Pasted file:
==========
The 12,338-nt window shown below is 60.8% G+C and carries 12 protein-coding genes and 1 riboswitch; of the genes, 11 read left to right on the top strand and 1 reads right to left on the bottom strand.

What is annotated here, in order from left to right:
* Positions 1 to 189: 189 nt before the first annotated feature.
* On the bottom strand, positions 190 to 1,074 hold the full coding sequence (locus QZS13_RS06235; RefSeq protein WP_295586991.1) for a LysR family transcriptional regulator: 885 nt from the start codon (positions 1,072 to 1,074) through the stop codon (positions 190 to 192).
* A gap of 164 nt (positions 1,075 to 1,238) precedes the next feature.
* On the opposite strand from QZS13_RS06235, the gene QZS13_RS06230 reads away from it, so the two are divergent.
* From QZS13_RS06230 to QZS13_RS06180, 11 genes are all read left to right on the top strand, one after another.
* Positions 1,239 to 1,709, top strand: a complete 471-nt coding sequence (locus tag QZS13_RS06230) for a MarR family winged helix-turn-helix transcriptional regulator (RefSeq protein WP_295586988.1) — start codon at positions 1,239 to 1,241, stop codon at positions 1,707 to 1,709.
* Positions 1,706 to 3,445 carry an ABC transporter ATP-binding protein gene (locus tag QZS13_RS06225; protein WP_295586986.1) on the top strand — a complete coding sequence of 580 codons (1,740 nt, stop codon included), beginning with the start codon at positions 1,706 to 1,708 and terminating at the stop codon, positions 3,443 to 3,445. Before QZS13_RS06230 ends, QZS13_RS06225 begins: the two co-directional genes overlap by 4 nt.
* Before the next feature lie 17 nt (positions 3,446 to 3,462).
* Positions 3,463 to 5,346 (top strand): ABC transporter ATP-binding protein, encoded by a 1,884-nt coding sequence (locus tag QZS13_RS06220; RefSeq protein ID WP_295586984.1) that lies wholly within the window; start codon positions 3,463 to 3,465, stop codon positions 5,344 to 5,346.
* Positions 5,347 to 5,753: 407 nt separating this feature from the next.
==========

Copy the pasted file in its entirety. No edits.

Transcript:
The 12,338-nt window shown below is 60.8% G+C and carries 12 protein-coding genes and 1 riboswitch; of the genes, 11 read left to right on the top strand and 1 reads right to left on the bottom strand.

What is annotated here, in order from left to right:
* Positions 1 to 189: 189 nt before the first annotated feature.
* On the bottom strand, positions 190 to 1,074 hold the full coding sequence (locus QZS13_RS06235; RefSeq protein WP_295586991.1) for a LysR family transcriptional regulator: 885 nt from the start codon (positions 1,072 to 1,074) through the stop codon (positions 190 to 192).
* A gap of 164 nt (positions 1,075 to 1,238) precedes the next feature.
* On the opposite strand from QZS13_RS06235, the gene QZS13_RS06230 reads away from it, so the two are divergent.
* From QZS13_RS06230 to QZS13_RS06180, 11 genes are all read left to right on the top strand, one after another.
* Positions 1,239 to 1,709, top strand: a complete 471-nt coding sequence (locus tag QZS13_RS06230) for a MarR family winged helix-turn-helix transcriptional regulator (RefSeq protein WP_295586988.1) — start codon at positions 1,239 to 1,241, stop codon at positions 1,707 to 1,709.
* Positions 1,706 to 3,445 carry an ABC transporter ATP-binding protein gene (locus tag QZS13_RS06225; protein WP_295586986.1) on the top strand — a complete coding sequence of 580 codons (1,740 nt, stop codon included), beginning with the start codon at positions 1,706 to 1,708 and terminating at the stop codon, positions 3,443 to 3,445. Before QZS13_RS06230 ends, QZS13_RS06225 begins: the two co-directional genes overlap by 4 nt.
* Before the next feature lie 17 nt (positions 3,446 to 3,462).
* Positions 3,463 to 5,346 (top strand): ABC transporter ATP-binding protein, encoded by a 1,884-nt coding sequence (locus tag QZS13_RS06220; RefSeq protein ID WP_295586984.1) that lies wholly within the window; start codon positions 3,463 to 3,465, stop codon positions 5,344 to 5,346.
* Positions 5,347 to 5,753: 407 nt separating this feature from the next.